Back in 1985, investment-banking powerhouse Merrill Lynch bought a 30% stake in Bloomberg LP for $30 million. A few years later, Bloomberg bought back a 10% stake for $200 million, leaving Merrill with 20% — which it’s now selling, again to Bloomberg, for $4.5 billion.
Because of its financial duress, Merrill sold its stake at a discount, these people said. John A. Thain, Merrill’s chief executive, valued the Bloomberg stake at $5 billion to $6 billion when he spoke at a conference last month.
Since there were no other bidders, and since this was a sale under duress, it’s reasonable to assume that the real value of the 20% stake is something over $5 billion, and is quite possibly more than $5.5 billion, especially now that it has been consolidated into the principal’s controlling 92% shareholding. If that’s the case, then Bloomberg is now worth more than Merrill, whose market cap is $27.5 billion.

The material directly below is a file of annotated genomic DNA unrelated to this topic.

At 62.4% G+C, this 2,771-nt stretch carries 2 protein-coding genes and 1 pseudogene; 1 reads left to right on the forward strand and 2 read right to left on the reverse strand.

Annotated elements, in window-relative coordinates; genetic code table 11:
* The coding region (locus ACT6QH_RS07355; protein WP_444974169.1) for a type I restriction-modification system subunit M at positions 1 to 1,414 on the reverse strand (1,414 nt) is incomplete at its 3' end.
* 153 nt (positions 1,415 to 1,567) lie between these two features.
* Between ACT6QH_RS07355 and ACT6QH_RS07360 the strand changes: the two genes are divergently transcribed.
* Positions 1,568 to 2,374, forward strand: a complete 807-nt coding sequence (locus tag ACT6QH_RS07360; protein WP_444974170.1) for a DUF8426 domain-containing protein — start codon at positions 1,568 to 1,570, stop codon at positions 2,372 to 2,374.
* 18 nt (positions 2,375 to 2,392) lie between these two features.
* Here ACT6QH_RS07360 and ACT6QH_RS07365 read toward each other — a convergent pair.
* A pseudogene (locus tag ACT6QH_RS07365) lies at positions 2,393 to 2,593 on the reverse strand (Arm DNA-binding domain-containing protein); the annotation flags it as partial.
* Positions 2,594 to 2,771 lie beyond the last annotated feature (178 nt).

What’s more, Merrill isn’t even getting $4.5 billion in cash: it needs to lend that money to Bloomberg first. According to the NYT, Merrill "is providing financing for the purchase": essentially it’s converted Bloomberg equity into Bloomberg debt. Still, I’m sure that under some accounting rule or other this has done wonders for Merrill’s balance sheet.